In addition, serum prolactin is measured universally by immunometric assay principle using an anti-prolactin antibody. The anti-prolactin antibody from different prolactin assay kit manufacturers can recognize and measure 100% of prolactin monomers (23 kDa) (as the kits are configured to measure the variants as total circulating prolactin concentration). But the degree of recognition and measurement of the prolactin variants varies among kits, [3],[4] as the kits are not configured to measure the monomers as total circulating prolactin concentration. It is only by laboratory screening tests such as polyethylene glycol (PEG) precipitation test that the existence of macroprolactin can be detected. The interested readers are advised to refer cited articles for more information. [5],[6]

One of the surgical indications mentioned in this paper is the failure to achieve prolactin level normalization. [1] The authors have not mentioned whether they have considered the possibility of these patients (some) having macroprolactin(emia) and have not discussed this either in the methodology or in the discussion. The editorial also does not discuss this. [7] It is well known that the presence of macroprolactin is a relevant cause in patients with hyperprolactinemia and one of the reasons for the failure to achieve prolactin level normalization is the coexistence of macroprolactin.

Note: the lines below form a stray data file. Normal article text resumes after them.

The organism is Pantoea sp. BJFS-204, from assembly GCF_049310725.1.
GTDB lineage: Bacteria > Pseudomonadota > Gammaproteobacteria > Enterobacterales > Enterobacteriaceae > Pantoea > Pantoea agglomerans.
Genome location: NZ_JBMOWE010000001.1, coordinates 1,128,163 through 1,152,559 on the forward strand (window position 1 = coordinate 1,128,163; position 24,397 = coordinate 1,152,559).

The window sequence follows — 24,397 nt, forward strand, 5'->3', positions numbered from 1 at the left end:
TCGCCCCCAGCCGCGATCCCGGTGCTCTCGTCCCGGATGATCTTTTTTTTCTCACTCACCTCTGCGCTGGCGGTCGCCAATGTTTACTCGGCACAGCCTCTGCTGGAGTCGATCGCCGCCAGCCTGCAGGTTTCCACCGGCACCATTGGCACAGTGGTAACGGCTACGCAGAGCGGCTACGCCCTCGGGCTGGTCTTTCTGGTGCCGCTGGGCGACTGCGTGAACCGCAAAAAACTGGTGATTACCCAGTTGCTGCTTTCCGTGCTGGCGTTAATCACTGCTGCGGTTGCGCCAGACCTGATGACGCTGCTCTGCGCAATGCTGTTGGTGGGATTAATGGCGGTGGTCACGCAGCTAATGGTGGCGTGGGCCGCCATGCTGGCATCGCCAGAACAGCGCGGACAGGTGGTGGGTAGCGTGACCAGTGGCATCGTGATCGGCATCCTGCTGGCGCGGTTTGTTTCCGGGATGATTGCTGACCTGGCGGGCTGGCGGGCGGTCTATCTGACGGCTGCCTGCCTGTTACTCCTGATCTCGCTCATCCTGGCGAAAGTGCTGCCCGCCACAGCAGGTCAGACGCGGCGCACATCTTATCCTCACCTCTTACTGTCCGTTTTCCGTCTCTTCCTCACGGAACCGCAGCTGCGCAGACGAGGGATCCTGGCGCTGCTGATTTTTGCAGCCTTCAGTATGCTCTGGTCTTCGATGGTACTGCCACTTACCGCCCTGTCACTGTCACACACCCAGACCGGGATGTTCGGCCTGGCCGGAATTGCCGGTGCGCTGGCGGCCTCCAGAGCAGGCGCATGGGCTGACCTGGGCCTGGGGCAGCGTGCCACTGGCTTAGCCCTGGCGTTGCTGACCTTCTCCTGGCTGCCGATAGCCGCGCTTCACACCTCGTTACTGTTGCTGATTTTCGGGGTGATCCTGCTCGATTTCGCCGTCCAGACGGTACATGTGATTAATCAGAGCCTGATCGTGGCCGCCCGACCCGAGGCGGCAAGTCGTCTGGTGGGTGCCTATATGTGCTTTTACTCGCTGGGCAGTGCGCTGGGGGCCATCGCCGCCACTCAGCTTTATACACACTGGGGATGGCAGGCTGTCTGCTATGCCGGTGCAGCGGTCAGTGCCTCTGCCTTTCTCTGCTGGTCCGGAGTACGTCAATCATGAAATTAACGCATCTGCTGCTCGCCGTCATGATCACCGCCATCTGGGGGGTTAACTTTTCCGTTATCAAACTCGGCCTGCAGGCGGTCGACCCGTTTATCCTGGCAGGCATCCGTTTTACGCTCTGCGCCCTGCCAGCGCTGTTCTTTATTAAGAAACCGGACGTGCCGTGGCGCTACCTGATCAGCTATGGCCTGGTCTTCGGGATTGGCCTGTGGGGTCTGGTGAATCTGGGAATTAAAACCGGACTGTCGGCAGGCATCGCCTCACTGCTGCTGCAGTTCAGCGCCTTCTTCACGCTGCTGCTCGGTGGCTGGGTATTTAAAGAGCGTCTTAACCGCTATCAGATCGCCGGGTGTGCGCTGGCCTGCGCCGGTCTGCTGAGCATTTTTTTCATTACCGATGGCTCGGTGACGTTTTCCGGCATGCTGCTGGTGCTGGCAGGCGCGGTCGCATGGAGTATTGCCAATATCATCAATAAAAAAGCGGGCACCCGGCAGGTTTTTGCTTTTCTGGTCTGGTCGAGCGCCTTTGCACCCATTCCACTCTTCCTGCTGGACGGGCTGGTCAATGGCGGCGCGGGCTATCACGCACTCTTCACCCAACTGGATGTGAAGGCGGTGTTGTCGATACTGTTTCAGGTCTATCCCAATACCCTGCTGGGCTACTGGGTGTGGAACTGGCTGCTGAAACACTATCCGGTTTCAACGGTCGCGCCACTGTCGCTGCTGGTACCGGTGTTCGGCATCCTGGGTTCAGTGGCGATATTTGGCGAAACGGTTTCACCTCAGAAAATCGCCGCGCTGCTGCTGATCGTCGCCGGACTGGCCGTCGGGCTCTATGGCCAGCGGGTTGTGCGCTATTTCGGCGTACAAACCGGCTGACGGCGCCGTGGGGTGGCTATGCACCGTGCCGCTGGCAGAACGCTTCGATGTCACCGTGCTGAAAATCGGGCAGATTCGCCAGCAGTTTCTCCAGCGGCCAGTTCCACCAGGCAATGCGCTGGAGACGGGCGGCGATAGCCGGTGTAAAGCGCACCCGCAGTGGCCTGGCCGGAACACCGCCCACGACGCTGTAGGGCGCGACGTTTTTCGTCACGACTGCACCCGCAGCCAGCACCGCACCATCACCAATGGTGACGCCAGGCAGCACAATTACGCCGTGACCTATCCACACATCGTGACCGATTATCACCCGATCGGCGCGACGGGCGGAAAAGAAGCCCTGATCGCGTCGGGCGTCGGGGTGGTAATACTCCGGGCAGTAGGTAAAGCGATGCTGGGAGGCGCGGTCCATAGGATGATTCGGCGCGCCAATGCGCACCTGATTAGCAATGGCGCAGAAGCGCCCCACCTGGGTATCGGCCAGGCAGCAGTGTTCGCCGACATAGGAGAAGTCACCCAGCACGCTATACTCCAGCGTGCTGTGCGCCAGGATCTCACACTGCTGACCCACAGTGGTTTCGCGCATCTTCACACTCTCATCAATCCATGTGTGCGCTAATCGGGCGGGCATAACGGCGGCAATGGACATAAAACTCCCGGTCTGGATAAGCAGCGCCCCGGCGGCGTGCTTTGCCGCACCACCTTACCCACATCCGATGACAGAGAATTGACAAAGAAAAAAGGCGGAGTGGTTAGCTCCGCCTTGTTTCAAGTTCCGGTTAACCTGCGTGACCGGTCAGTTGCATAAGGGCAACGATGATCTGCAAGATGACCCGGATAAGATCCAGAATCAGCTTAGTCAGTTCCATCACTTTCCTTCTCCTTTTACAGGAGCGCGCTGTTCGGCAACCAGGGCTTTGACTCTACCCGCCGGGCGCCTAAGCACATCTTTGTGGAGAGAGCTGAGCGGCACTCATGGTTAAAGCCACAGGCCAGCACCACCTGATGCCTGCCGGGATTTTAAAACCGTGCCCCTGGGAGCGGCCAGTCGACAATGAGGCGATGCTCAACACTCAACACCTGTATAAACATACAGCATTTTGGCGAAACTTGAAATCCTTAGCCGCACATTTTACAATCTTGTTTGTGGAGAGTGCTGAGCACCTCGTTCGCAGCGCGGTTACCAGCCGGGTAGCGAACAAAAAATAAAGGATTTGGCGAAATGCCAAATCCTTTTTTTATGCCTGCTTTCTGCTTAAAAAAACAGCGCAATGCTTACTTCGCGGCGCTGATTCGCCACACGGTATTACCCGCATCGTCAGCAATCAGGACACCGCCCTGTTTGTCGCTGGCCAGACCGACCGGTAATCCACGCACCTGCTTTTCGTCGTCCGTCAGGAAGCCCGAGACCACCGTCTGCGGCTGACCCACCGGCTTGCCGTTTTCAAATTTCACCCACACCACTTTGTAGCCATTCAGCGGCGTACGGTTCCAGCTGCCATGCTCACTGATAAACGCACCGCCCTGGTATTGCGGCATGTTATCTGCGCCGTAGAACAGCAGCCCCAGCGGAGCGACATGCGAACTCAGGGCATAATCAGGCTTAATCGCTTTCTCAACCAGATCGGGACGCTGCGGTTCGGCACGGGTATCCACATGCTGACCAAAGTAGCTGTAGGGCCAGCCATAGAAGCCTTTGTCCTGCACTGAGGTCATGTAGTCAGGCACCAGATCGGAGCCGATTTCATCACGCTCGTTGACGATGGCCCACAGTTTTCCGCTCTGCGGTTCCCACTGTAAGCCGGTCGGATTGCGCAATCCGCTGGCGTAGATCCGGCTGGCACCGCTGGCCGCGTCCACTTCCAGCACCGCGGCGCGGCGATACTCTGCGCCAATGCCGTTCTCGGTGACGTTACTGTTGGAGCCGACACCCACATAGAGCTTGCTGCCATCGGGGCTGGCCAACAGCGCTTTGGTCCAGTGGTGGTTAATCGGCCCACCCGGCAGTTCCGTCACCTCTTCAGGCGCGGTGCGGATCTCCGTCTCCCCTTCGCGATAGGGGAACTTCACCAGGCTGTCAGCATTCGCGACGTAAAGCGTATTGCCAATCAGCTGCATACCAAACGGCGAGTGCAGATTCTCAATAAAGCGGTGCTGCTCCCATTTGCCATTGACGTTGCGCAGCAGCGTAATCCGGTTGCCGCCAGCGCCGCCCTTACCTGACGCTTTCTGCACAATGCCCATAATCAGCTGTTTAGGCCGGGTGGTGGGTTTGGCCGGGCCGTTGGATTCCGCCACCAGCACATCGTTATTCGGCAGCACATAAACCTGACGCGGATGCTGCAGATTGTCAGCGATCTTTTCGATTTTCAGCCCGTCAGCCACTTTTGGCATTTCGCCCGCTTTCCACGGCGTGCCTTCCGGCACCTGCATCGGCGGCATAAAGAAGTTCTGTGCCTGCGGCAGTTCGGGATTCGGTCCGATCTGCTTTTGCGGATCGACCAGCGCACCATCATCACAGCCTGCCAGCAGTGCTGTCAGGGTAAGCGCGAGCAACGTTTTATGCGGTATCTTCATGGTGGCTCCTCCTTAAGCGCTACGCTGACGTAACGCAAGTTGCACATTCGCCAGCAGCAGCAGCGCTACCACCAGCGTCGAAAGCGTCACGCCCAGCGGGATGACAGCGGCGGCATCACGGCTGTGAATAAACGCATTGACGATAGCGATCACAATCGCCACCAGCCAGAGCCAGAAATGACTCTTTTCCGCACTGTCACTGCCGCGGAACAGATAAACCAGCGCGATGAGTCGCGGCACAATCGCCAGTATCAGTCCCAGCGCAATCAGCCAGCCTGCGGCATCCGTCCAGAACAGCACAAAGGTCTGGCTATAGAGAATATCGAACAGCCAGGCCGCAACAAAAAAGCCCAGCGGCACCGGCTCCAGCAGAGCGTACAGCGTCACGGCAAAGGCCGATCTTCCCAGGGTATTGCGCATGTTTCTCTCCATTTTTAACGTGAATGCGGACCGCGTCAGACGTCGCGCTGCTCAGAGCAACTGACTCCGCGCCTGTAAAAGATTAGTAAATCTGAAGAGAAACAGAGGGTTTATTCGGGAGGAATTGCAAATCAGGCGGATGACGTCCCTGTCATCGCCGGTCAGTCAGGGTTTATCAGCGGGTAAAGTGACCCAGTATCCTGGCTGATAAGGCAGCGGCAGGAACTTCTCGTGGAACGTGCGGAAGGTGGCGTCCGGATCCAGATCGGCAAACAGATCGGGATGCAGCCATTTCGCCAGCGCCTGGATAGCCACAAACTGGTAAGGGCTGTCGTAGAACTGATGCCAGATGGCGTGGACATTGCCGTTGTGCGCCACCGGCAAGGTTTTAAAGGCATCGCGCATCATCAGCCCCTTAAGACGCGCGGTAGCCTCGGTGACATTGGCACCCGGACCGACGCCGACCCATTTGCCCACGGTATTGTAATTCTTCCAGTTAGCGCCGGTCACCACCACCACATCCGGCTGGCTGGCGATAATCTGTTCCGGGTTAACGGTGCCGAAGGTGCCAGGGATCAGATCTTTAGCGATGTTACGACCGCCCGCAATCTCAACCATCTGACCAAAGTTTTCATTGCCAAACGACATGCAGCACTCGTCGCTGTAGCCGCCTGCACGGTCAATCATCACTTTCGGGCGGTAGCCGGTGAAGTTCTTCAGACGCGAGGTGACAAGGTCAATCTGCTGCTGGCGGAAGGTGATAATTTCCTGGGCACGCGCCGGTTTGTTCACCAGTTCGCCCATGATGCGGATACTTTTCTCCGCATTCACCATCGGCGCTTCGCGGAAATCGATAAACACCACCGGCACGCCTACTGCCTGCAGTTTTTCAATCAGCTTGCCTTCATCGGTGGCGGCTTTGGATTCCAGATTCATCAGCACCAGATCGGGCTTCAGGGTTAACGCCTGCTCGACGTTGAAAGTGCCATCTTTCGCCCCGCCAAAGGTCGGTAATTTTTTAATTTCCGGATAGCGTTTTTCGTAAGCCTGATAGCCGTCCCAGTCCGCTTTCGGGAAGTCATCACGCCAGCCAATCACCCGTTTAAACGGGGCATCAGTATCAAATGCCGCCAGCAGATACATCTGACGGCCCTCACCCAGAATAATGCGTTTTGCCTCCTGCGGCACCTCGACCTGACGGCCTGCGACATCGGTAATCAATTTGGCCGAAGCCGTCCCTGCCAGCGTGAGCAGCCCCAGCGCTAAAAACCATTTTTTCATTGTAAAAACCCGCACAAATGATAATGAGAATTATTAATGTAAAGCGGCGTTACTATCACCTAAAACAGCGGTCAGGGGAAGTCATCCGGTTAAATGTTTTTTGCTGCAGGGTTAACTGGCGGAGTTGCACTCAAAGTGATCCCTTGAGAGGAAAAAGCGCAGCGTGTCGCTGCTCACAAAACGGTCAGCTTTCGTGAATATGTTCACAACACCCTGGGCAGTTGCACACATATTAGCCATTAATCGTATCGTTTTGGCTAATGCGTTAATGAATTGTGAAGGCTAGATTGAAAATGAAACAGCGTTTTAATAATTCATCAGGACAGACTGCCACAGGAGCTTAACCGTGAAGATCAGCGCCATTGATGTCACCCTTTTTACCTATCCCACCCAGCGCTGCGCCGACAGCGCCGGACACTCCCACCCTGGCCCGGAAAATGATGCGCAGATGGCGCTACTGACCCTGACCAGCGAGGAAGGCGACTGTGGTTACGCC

Interestingly, the possible association of macroprolactin (emia) with pituitary lesion has been reported by Vassilatou et al. [8] in a young man with macroprolactinemia and magnetic resonance imaging (MRI) documenting microadenoma. When macroprolactin(emia) coexists with pituitary microadenoma, it is (sometimes) difficult to resolve whether the tumor is prolactin secreting, contributing to raised serum prolactin, or is non-functioning. This is especially important taking into account that approximately 10% of healthy subjects have radiographic evidence of a pituitary adenoma. [9] In addition, macroprolactinemia has also been described in cases of histologically confirmed pituitary adenomas. [9] Furthermore, persistent macroprolactin(emia) has been observed even after a successful surgical removal of a pituitary microadenoma. [9],[10]

It has been suggested that the diagnostic algorithm of hyperprolactinemic states should include both suitable macroprolactin screening test (such as PEG precipitation test) [to confirm macroprolactin(emia)] and MRI imaging. [11] In cases of hyperprolactinemia without an identifiable cause, such as gonadal dysfunction, and in persisting hyperprolactinemia despite appropriate medical or surgical treatment, search for macroprolactin constitutes a useful diagnostic step. [12] We feel that had the authors tested for macroprolactin(emia) routinely for all their patients, it would have revealed that some of the medical and surgical failures may actually have been due to the presence of circulating macroprolactin.